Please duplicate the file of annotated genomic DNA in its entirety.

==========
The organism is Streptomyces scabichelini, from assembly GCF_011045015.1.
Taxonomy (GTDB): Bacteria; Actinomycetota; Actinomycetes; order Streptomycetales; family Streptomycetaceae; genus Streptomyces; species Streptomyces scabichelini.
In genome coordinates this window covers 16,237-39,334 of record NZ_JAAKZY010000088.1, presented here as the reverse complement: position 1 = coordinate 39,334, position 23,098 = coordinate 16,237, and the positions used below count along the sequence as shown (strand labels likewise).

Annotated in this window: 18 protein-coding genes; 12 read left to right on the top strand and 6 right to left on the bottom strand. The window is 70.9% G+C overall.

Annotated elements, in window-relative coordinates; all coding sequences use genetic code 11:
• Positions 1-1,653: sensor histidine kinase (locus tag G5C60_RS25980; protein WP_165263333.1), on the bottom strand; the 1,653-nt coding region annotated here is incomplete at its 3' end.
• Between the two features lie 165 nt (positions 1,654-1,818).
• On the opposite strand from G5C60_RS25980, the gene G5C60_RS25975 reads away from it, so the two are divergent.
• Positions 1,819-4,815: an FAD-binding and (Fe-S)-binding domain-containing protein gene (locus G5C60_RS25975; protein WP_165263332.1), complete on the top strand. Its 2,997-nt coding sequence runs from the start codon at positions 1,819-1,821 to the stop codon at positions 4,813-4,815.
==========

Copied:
The organism is Streptomyces scabichelini, from assembly GCF_011045015.1.
Taxonomy (GTDB): Bacteria; Actinomycetota; Actinomycetes; order Streptomycetales; family Streptomycetaceae; genus Streptomyces; species Streptomyces scabichelini.
In genome coordinates this window covers 16,237-39,334 of record NZ_JAAKZY010000088.1, presented here as the reverse complement: position 1 = coordinate 39,334, position 23,098 = coordinate 16,237, and the positions used below count along the sequence as shown (strand labels likewise).

Annotated in this window: 18 protein-coding genes; 12 read left to right on the top strand and 6 right to left on the bottom strand. The window is 70.9% G+C overall.

Annotated elements, in window-relative coordinates; all coding sequences use genetic code 11:
• Positions 1-1,653: sensor histidine kinase (locus tag G5C60_RS25980; protein WP_165263333.1), on the bottom strand; the 1,653-nt coding region annotated here is incomplete at its 3' end.
• Between the two features lie 165 nt (positions 1,654-1,818).
• On the opposite strand from G5C60_RS25980, the gene G5C60_RS25975 reads away from it, so the two are divergent.
• Positions 1,819-4,815: an FAD-binding and (Fe-S)-binding domain-containing protein gene (locus G5C60_RS25975; protein WP_165263332.1), complete on the top strand. Its 2,997-nt coding sequence runs from the start codon at positions 1,819-1,821 to the stop codon at positions 4,813-4,815.